Posted September 17, 2018 in "Watts" In The Bag by Trevor Cigich
Article by Steve Eubanks of Global Golf Post
Was it everything she’d hoped, everything she’d dreamt about, not only as a kid but as a college standout and a tour player who’s been around so long that Annika Sörenstam, who has been retired for a decade, called her a contemporary?
“Too soon to know,” Angela Stanford told me just minutes after she charged from five shots back to win the Evian Championship and become the first person in history to win their first major championship in their 77th try.
The feelings were certainly overwhelming. Tears flowed like the fountains of Evian amidst shameless, gasping sobs, an outpouring of emotions that most 40-year-old women temper when they need to, and embrace when the moment is right. If ever there was such a moment, this was it.
Stanford’s mother, Nan, battled breast cancer in 2009 when her daughter was a 31-year-old four-time winner on tour who had cracked the top 10 in the world rankings. Surgeries and chemo followed. Angela was devastated. She won again in 2012, once Nan was symptom-free. But things weren’t the same. As Angela put it, “I make a lot of bad swings; I do a lot of stupid stuff.”
She does a lot of great stuff, too, like charity events to raise money and awareness for breast cancer.
“I’ve always believed that God has a plan,” Anglea said after her victory at the Evian. “That doesn’t mean I haven’t doubted him, doesn’t mean I haven’t doubted that plan. But deep down I was with him one way or the other.”
Nan’s cancer returned this past June. Angela was playing in Arkansas when she learned the disease had spread to her mother’s bones. The tears in the aftermath of this victory were for her mother and father, the fight they’ve shown and the unconditional love they gave their daughter.
“I tried to call (Mom) as I was walking onto the (18th) green,” Stanford told me of the moments after her victory but before the trophy presentation, a ceremony that had players like Sandra Gal and Katherine Kirk standing with the crowd. “(Mom) was crying and I was crying so there weren’t many words exchanged. I was like, ‘Did you see it?’ and she was like, ‘No, Dad was watching; I was praying.’ She can’t watch sometimes because she’s nervous.”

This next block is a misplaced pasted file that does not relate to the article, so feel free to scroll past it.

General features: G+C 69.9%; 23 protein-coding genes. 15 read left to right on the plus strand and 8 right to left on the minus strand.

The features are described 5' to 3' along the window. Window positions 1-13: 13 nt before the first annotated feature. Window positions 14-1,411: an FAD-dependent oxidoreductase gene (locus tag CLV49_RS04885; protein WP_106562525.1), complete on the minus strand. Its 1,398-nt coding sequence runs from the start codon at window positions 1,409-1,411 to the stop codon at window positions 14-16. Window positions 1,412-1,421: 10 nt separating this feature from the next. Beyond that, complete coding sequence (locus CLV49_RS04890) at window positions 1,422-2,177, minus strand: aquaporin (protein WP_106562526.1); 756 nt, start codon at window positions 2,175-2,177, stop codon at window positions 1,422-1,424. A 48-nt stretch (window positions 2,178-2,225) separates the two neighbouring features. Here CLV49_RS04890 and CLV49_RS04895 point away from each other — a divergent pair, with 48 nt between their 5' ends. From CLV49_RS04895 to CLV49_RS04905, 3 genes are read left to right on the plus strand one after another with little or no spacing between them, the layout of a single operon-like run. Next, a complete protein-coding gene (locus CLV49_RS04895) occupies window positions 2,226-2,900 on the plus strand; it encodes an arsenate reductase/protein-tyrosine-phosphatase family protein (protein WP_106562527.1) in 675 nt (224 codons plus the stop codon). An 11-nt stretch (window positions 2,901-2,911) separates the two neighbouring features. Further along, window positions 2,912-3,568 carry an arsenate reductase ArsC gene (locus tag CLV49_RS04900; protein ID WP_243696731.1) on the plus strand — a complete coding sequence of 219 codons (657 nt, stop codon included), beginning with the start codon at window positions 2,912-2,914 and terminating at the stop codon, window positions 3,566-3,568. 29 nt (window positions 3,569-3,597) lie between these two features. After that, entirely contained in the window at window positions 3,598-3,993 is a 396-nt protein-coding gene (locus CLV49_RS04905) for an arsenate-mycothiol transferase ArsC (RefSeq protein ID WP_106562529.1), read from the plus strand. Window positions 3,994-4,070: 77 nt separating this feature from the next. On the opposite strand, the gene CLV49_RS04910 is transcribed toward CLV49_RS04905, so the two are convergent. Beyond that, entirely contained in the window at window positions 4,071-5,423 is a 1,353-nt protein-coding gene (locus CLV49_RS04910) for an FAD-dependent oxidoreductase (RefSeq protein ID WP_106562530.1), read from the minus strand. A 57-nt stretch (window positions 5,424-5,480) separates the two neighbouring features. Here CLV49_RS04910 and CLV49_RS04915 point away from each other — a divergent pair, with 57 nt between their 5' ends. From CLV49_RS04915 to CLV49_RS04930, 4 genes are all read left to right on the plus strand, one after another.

If she had watched, she would have seen her daughter fight, claw and scrap her way to a 12-under-par total. She would have seen four final holes that included an eagle, a double bogey, a birdie, and a par, all dramatic and extreme. She would have seen her hit the cup at a perfect pace, a 17-footer on the 72nd hole that every one of the thousands of fans watching felt sure she had made before it missed.
She would have seen her daughter fall to her knees assuming that the tournament was lost, that 12 under wouldn’t be good enough, as 26-year-old Amy Olson, who had led by two after the third round and held that same lead ahead of Stanford with two holes to play. But Olson failed to make a 10-footer for birdie on 17 after Stanford had birdied the same hole and then hooked her tee shot on 18, a mistake that led to a double bogey.
“Unfortunately I didn’t swing as well as I did the rest of the week,” Olson told me seconds after signing her scorecard, obviously disappointed but graceful to the end. “I missed a lot of fairways and a lot of greens. Just put a little bit more pressure on the putter and I just wasn’t reading the greens as well today. I hit the lines that I picked but I wasn’t feeling them as well as I was the first three days.”
Olson also told me, “I draw on my faith all the time out here. A big part of it is I’m very content with who I am. Ultimately, in a hundred years, what happens out (on the golf course) isn’t going to matter to anyone. What happened is how you treat people, what you do with your gifts and your opportunities, and how you use your platform. Whether I have a good day or a bad day, my faith determines my actions and my attitude. That gives me peace because the result doesn’t affect those things.”
So is Angela Stanford, which everyone got to see as she draped herself in the American flag (delivered by skydivers onto the 18th green) and held the Evian trophy as every French and Swiss fan in attendance stood for the U.S. national anthem.
Two hours later, golf’s newest major champion was sitting quietly with fellow players Brittany Lang and Ally McDonald at an outdoor table at Rapido Pizza, a small restaurant across a tiny backstreet from a 24-hour laundromat in downtown Évian. The celebration meal: pepperoni, ham and cheese, a side cup of Häagen-Dazs ice cream, and a healthy dose of wisdom forged from perspective.
“I was prepared to retire and not be a major champion,” Stanford said. That was OK because it was God’s plan. Like I said, he has a sense of humor.”
Driver: Ping G400 Max (12.8 degrees, +0.6 setting)
Shaft: Graphite Design Tour AD-GT 5S
Length: 45 inches, tipped 0.5 inches
Swing weight: D1+
5 wood: Ping G400 (16.65 degrees, -1 setting)
Shaft: Graphite Design Tour AD-MT 6SR
Length: 43.25 inches
7 wood: Ping G400 (20.5 degrees, -0.6 setting)
Shaft: Graphite Design Tour AD-YS 6S
Length: 42 inches, tipped 0.5 inches
Irons: Ping i200 (4-PW)
Shafts: Nippon 950 SR (-0.25 inches)
Wedges: Ping Glide 2.0 SS (52, 56 and 60 degrees)
Shafts: Nippon 950 SR
Putter: Ping Vault 2.0 Dale Anser
Length: 33 inches
Lie angle: 67 degrees
Loft: 4 degrees
Ball: Titleist Pro V1
Republished with permission from Global Golf Post